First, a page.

A PERSONAL LIST OF MY 100 GREATEST FILMS


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I created this list for a group I use to meet with to discu2001ss movies. Since I went to all the trouble to create it, I thought I would share it.
First, some explanations and qualifications.
It is a personal record. It’s not an objective list of the movies that are generally considered to be the greatest, but the films that I feel are the greatest.

I have, at times, cheated (yes, it’s true) and combined some movies together, such as Godfather I and II.

I begin with listing my favorite film followed by my next two favorites (I did this because it was part of the requirements of the group).

After the top three films, I listed my next seven in alphabetical order.

And then the final 90, listed also in alphabetical order.

At the very end, I decided to include a number of titles that were released theatrically, or have been shown theatrically, but were really made for television, and therefore didn’t exactly qualify for this list.

TOP THREE FILMS

2001: A Space Odyssey

Vertigo

Maltese Falcon, The

THE NEXT SEVEN

Magnificent Ambersons, The

Rules of the Game, The

Seven Samurai, The

Seventh Seal, The

Shadow of a Doubt

Singing in the Rain

Strangers on a Train

THE FINAL NINETY

400 Blows, The
Airplane
All About Eve
Amarcord
Annie Hall
Ashes and Diamonds
Awful Truth, The
Big Sleep, The
Bitter Tears of Petra Van Kant, The
Breathless
Bringing Up Baby
Cabaret
Cache
Casablanca
Cat People
Children of Paradise
Chinatown
Citizen Kane
Close Encounters of the Third Kind
Code Unknown
Contempt
Crowd, The
Day for Night
Diary of a Country Priest, The
Discreet Charm of the Bourgeoisie, The
Double Life of Veronique, The
Dr. Strangelove: Or How I Learned to Stop Worrying and Love the Bomb
Duck Soup
Fargo
Fox and His Friends
General, The
Godfather, Parts I and II, The
Gold Rush, The
GoodFellas
Gospel According to St. Matthew, The
Great Dictator, The
Hail, The Conquering Hero
Hara Kiri
Hard Day’s Night, A
High and Low
High Noon
Human Condition, Parts I, II and III, The
I Walked With a Zombie
Invasion of the Body Snatchers (1956 and 1978)
It Happened One Night
John Ford’s Calvary Trilogy (She Wore a Yellow Ribbon, Fort Apache, Rio Grande)
L’avventura
La ceremonie
La dolce vita
La jetee
La ronde
Lady Eve, The
Last Year at Marienbad
Leopard, The
Les diaboleques
Lolita
Lord of the Rings, The
Love and Death
M
Metropolis
Murmur of the Heart
Once Upon a Time in the West
Palm Beach Story, The
Passion of Joan of Arc, The
Persona
Pickpocket
Potemkin
Psycho
Pulp Fiction
Raging Bull
Rashomon
Rebel Without a Cause
Rome: Open City
Smiles of a Summer Night
Solaris
Stagecoach
Talk to Her
The Lady Vanishes, The
Third Man, The
Three Colors: Blue, White, Red
To Be or Not to Be
To Have and to Have Not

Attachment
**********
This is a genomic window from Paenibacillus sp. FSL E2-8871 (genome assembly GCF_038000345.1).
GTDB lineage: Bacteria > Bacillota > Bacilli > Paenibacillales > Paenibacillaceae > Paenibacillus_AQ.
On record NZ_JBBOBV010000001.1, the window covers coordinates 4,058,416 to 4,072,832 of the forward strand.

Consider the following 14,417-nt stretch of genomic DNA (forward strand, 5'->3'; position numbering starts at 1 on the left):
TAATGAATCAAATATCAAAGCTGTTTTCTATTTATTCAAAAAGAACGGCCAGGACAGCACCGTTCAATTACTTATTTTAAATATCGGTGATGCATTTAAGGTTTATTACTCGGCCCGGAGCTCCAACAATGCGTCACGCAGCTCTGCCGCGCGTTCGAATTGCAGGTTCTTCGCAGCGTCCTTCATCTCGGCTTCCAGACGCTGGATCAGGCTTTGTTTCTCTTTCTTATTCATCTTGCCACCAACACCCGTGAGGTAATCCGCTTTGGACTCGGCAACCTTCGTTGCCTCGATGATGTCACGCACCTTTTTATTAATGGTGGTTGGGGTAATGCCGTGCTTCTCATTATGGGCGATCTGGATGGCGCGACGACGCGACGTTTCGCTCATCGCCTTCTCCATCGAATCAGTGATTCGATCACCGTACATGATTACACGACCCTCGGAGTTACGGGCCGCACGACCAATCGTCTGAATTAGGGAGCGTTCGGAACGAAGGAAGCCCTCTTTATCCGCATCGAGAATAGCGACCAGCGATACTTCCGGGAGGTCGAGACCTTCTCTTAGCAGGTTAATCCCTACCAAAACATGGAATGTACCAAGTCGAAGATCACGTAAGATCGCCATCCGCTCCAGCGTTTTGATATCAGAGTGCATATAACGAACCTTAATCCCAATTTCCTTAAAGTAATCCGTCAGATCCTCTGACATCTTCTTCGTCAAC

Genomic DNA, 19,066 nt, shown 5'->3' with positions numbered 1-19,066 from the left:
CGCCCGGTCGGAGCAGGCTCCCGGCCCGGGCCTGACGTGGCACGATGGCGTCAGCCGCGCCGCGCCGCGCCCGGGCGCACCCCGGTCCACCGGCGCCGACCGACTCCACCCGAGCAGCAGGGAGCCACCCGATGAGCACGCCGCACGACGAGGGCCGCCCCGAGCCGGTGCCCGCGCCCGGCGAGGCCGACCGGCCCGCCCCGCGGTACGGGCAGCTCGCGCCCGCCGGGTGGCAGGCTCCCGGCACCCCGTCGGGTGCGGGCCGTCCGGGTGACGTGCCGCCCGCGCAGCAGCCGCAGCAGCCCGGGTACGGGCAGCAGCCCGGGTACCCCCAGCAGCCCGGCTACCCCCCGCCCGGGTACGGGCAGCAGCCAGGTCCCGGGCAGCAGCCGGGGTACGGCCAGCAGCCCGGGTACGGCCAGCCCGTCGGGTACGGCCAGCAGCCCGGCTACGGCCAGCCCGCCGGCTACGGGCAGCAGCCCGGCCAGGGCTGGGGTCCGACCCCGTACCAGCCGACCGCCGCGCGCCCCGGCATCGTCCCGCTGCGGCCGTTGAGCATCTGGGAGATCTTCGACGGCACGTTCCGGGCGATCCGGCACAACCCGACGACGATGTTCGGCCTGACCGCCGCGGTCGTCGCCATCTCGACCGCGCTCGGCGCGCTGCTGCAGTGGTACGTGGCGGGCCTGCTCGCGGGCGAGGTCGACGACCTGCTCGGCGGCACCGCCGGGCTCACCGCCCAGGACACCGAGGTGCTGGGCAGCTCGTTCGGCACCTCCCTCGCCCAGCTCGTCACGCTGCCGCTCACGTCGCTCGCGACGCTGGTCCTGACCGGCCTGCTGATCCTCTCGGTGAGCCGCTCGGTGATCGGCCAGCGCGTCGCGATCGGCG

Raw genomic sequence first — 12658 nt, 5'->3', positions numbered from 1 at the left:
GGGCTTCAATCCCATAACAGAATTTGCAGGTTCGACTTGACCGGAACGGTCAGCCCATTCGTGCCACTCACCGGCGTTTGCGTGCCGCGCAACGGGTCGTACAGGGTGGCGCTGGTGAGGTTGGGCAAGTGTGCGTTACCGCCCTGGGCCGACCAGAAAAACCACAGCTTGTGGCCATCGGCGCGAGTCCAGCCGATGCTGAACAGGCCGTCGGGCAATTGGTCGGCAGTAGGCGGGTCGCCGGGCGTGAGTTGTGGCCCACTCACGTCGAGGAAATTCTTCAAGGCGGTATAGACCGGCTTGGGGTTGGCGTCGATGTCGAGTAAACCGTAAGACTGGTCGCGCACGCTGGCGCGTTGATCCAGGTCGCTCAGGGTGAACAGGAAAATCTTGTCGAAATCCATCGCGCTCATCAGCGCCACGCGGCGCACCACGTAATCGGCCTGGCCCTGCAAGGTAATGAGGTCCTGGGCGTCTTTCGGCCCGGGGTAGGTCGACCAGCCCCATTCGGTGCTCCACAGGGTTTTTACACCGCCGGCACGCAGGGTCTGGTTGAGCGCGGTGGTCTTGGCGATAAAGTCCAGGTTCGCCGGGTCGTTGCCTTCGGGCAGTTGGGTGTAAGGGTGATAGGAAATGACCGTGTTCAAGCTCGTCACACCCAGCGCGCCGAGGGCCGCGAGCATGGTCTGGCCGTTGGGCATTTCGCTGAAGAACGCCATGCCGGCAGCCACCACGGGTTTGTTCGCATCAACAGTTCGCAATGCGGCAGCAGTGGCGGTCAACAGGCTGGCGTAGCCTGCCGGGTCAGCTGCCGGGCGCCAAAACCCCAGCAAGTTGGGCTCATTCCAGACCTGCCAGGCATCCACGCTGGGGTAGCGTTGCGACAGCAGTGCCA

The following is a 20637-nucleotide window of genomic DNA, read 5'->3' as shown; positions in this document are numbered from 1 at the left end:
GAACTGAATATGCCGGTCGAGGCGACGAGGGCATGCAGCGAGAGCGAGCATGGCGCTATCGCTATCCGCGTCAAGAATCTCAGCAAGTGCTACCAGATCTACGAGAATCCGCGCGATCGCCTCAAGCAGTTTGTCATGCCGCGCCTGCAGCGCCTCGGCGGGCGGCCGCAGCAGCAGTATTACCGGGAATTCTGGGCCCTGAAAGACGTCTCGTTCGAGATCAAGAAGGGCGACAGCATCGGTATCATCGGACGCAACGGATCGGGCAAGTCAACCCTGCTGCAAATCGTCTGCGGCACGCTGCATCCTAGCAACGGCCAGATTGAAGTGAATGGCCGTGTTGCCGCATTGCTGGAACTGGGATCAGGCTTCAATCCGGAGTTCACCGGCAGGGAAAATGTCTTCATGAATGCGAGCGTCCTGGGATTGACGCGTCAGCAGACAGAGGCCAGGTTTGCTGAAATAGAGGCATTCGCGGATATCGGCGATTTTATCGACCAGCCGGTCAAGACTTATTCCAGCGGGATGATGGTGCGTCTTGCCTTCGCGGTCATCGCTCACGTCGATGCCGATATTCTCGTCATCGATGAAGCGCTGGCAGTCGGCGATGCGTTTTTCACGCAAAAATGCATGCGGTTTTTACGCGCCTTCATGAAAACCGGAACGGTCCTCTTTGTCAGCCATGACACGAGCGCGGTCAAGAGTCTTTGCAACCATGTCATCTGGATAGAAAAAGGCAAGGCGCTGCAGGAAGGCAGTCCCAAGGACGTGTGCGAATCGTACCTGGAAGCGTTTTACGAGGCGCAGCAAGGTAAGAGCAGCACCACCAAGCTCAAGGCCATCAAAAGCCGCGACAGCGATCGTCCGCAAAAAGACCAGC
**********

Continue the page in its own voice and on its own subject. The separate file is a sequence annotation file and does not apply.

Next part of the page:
Tokyo Story
Top Hat
Treasure of the Sierra Madre, The
Umbrellas of Cherbourg, The
Wages of Fear, The
Wild Bunch, The
Wizard of Oz, The

The following is a list of made for TV series and movies made by major filmmakers

Fanny and Alexander

World on a Wire

Scenes from a Marriage

The Decalogue

Berlin Alexanderplatz

The Best of Youth

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6 Comments

  1. Hmmm. No Pontecorvo (Burn, Battle of Algiers), no Costa-Gravas (Z, Missing, Amen), no Year of Living Dangerously. Instead of Sunset Blvd we have Singing in the Rain: Ahh those rose colored glasses; let’s forget the ugly under-belly of post-war America by watching Gene Kelly’s mesmerizing smile atop flashing feet. No thanks, I prefer depressing reality to false positivity. And there’s more reality and humor in seeing machismo lampooned than celebrated; thus I’d prefer The Russians Are Coming to Raging Bull. For romance I’d have to add Trust by Hal Hartley and Bliss by Ray Lawrence, Australia 1985 [http://www.imdb.com/title/tt0088821/], The Princess Bride; more delightful pound for pound than It Happened One Night, but if you want something from the period (thirties) I’d pick My Man Godfrey over that one. No Brazil, no Time Bandits… The Wild Bunch—really? Peckinpah is on my list—of most pointlessly brutal filmmakers, though he has a lot of company these days. Must we menfolk celebrate idiocy into eternity?
    Hi from Charles Fredricks. Hope to make it back to the group one of these days. A documentary takes precedence.

    • Thanks for reading. Well, I can’t have every movie on my list, I had to make some choices since I only could chose 100. You do have some worthy choices up there. I think I have quite a few films that are depressing when it comes to dealing with reality from Hari Kari to The Human Condition to M to Goodfellows. I may not have enough from post war America, but I hardly think that qualifies me as having rose colored glasses.

  2. Howard, your credibility just took a nose-dive with me, I’m afraid – while you have some great choices on your list, I find it unforgivable that you left out Gone With The Wind – you rate Godfather 3 before GWTW? You serious? Personally, I think it’s the greatest movie ever made, considering it was made in 1939 and few templates preceding it, it was mostly “new” cinema at the time re how to tell a story and technique – Solaris in the top 100? Okay, each to their own and I know, it’s your list, haha.

    • There are many things I like about GWTW, mainly the acting of Leigh and Gable and some magnificent scenes like the train station with the wounded and dying. And the theme, which was popular at the beginning of the depression, that people like Scarlett are not good people, but are necessary for our survival, I’ve always found interesting. But I’m sorry. I just don’t get it. Who would ever want Leslie Howard when they could have Clark Gable. It just never made any sense to me.

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